The eyes are bull black and feature no pale rings around their edges.
Uninterrupted mane flows from the bird’s peak tip to its shoulders and easily stands out from its back.
The two sides of the mane then converge at a point on the pigeon’s back and are usually symmetrical in appearance.
Seraphim pigeon chest is covered with quite prominent frills (they appear heavily ruffled and thick).
The bird’s tail is long and appears as if it’s almost touching the ground. The tail usually carries around 12 feathers.
Its wings appear smooth and neat and are well-delineated from the rest of the bird’s body.
The feet are covered with white fathers on all toes and make a star shape impression.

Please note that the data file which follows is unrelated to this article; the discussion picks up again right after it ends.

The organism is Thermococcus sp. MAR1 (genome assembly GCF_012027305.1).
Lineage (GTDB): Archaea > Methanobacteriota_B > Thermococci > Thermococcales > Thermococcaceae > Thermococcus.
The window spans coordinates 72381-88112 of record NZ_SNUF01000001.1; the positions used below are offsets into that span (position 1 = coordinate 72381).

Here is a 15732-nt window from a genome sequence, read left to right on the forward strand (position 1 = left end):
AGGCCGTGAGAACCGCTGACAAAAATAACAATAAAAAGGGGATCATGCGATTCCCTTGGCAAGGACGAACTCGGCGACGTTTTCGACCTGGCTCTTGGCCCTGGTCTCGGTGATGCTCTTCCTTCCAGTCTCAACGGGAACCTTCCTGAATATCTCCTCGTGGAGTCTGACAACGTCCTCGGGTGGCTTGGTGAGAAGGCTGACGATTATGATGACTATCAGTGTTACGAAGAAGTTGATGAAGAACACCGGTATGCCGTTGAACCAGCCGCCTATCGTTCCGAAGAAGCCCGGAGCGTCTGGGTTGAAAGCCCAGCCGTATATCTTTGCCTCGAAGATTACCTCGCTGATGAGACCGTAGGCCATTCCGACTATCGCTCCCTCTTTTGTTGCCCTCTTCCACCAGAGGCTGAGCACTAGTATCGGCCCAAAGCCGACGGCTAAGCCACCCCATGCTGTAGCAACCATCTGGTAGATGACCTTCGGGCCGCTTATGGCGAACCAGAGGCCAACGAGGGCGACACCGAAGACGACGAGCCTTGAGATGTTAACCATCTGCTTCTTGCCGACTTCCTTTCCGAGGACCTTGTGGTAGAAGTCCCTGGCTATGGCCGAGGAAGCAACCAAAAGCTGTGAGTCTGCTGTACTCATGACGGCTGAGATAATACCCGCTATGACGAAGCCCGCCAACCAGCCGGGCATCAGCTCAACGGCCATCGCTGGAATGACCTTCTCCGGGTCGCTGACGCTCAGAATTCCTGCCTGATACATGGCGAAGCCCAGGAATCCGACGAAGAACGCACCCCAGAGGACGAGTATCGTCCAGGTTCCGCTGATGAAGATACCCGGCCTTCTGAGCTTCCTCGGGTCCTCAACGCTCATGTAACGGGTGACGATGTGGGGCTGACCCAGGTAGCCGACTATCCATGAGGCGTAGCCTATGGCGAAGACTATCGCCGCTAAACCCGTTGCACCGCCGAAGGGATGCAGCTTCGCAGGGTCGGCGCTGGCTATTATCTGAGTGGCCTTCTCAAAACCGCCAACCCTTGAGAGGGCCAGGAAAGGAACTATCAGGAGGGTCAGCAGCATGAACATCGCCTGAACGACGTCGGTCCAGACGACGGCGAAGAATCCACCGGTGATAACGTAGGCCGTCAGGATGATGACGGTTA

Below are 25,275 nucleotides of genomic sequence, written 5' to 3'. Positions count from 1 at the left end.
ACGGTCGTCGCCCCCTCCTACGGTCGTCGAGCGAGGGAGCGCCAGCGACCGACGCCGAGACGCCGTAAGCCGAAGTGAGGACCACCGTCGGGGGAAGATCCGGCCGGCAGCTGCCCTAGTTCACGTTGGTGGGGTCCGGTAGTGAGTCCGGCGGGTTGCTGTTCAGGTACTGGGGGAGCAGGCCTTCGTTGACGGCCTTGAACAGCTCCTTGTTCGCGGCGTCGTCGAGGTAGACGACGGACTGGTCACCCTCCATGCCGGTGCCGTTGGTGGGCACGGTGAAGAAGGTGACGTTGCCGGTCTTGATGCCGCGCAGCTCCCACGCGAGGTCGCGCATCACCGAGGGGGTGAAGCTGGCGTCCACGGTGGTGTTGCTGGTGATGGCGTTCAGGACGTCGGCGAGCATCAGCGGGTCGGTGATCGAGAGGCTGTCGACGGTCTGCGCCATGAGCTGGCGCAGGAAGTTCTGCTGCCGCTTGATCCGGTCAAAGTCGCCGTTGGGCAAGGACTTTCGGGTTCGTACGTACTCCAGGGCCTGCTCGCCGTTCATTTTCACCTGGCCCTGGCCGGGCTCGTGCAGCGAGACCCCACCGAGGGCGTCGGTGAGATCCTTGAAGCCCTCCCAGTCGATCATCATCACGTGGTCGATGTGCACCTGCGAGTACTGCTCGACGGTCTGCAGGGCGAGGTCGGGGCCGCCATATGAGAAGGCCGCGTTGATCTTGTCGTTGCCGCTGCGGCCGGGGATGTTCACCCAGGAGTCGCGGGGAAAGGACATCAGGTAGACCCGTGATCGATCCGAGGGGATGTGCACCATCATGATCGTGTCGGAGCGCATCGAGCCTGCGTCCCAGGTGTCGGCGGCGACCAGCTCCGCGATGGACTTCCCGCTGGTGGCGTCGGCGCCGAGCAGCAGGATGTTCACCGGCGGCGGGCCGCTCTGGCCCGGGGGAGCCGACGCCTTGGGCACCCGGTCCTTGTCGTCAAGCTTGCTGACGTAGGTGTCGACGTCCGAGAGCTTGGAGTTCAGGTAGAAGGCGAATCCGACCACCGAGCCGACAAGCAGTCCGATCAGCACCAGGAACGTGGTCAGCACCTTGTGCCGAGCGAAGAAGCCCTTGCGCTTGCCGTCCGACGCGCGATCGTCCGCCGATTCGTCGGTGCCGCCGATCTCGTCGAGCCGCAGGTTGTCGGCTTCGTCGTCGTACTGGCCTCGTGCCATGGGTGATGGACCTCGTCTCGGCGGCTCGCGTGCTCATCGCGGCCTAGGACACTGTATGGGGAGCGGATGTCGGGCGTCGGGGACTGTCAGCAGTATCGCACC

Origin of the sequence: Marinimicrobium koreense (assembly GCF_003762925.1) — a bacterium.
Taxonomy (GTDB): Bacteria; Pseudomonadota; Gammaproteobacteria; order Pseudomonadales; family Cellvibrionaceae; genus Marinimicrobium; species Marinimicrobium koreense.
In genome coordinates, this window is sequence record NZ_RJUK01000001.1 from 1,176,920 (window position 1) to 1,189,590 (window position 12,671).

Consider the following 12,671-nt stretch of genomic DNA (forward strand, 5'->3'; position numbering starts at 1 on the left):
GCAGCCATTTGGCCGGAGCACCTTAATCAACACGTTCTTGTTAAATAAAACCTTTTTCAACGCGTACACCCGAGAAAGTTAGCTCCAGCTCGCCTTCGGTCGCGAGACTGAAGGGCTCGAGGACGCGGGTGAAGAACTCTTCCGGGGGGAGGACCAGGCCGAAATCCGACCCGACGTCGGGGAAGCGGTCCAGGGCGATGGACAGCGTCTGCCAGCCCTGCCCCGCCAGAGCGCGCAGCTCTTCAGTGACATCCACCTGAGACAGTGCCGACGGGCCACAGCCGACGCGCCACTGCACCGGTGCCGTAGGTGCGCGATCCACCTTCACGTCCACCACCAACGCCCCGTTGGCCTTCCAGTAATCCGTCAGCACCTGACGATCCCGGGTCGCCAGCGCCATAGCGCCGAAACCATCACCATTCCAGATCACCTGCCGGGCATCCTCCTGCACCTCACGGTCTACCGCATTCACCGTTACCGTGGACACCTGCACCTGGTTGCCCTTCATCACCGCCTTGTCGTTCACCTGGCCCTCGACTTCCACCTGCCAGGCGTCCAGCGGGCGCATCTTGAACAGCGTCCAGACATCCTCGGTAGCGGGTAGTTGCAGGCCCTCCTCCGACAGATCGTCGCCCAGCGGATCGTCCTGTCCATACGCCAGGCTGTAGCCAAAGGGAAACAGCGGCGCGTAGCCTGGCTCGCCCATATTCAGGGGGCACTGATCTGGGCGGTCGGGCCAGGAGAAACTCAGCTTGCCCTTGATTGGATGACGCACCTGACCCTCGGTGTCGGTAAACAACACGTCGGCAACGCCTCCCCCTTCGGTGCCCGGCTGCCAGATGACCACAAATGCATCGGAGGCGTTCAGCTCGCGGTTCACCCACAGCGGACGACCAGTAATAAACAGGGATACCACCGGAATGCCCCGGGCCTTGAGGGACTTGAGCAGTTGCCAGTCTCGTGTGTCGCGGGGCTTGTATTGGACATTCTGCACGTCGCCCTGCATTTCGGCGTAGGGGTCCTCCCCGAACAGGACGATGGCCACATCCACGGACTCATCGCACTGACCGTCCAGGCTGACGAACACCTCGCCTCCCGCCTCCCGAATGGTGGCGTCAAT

The seraph breed doesn’t like being handled too much or you going near him.
The bird is so timid that it can even flee if you go near its nesting site and leave its eggs behind.
When kept with other birds, this pigeon may also show some territorial behavior if it feels its personal space is being invaded.
The bird is also pretty agile when flying and can easily perform quick turns or backflips, especially when it feels excited.
Seraph pigeon is also highly intelligent and curious about their surroundings.
During courtship, seraphim pigeons also tend to let out classic loud coos as a way of enticing mates for breeding.
The best diet for your seraphim pigeons should be typical pigeon food—a mix of seeds and grains.
Consider mixing up a variety of seeds such as safflower, milo, rapeseed, wheat, etc., to ensure they have a variety and keep them from getting bored from the same type of food all through.
The pigeons have been observed to prefer peas more than other seeds.